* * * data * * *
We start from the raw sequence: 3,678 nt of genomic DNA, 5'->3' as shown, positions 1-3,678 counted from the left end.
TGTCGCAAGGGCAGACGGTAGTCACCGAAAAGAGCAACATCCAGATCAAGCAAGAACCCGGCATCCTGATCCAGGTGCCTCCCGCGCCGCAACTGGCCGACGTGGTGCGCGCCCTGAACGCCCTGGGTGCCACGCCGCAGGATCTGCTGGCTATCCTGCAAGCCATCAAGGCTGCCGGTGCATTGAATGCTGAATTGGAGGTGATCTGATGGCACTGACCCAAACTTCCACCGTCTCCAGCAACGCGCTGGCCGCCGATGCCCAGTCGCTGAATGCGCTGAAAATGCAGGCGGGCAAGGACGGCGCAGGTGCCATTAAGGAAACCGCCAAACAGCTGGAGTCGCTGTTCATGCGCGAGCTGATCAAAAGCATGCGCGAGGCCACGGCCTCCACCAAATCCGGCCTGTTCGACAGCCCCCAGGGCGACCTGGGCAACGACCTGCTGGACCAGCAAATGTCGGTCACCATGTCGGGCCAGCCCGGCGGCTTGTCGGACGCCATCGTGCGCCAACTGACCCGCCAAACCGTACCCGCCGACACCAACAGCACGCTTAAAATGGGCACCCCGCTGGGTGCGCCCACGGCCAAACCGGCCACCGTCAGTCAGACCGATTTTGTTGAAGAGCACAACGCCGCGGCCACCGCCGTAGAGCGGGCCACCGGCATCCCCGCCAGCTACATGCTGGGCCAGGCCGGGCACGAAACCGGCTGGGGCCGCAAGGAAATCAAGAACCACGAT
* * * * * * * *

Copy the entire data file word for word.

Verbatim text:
We start from the raw sequence: 3,678 nt of genomic DNA, 5'->3' as shown, positions 1-3,678 counted from the left end.
TGTCGCAAGGGCAGACGGTAGTCACCGAAAAGAGCAACATCCAGATCAAGCAAGAACCCGGCATCCTGATCCAGGTGCCTCCCGCGCCGCAACTGGCCGACGTGGTGCGCGCCCTGAACGCCCTGGGTGCCACGCCGCAGGATCTGCTGGCTATCCTGCAAGCCATCAAGGCTGCCGGTGCATTGAATGCTGAATTGGAGGTGATCTGATGGCACTGACCCAAACTTCCACCGTCTCCAGCAACGCGCTGGCCGCCGATGCCCAGTCGCTGAATGCGCTGAAAATGCAGGCGGGCAAGGACGGCGCAGGTGCCATTAAGGAAACCGCCAAACAGCTGGAGTCGCTGTTCATGCGCGAGCTGATCAAAAGCATGCGCGAGGCCACGGCCTCCACCAAATCCGGCCTGTTCGACAGCCCCCAGGGCGACCTGGGCAACGACCTGCTGGACCAGCAAATGTCGGTCACCATGTCGGGCCAGCCCGGCGGCTTGTCGGACGCCATCGTGCGCCAACTGACCCGCCAAACCGTACCCGCCGACACCAACAGCACGCTTAAAATGGGCACCCCGCTGGGTGCGCCCACGGCCAAACCGGCCACCGTCAGTCAGACCGATTTTGTTGAAGAGCACAACGCCGCGGCCACCGCCGTAGAGCGGGCCACCGGCATCCCCGCCAGCTACATGCTGGGCCAGGCCGGGCACGAAACCGGCTGGGGCCGCAAGGAAATCAAGAACCACGAT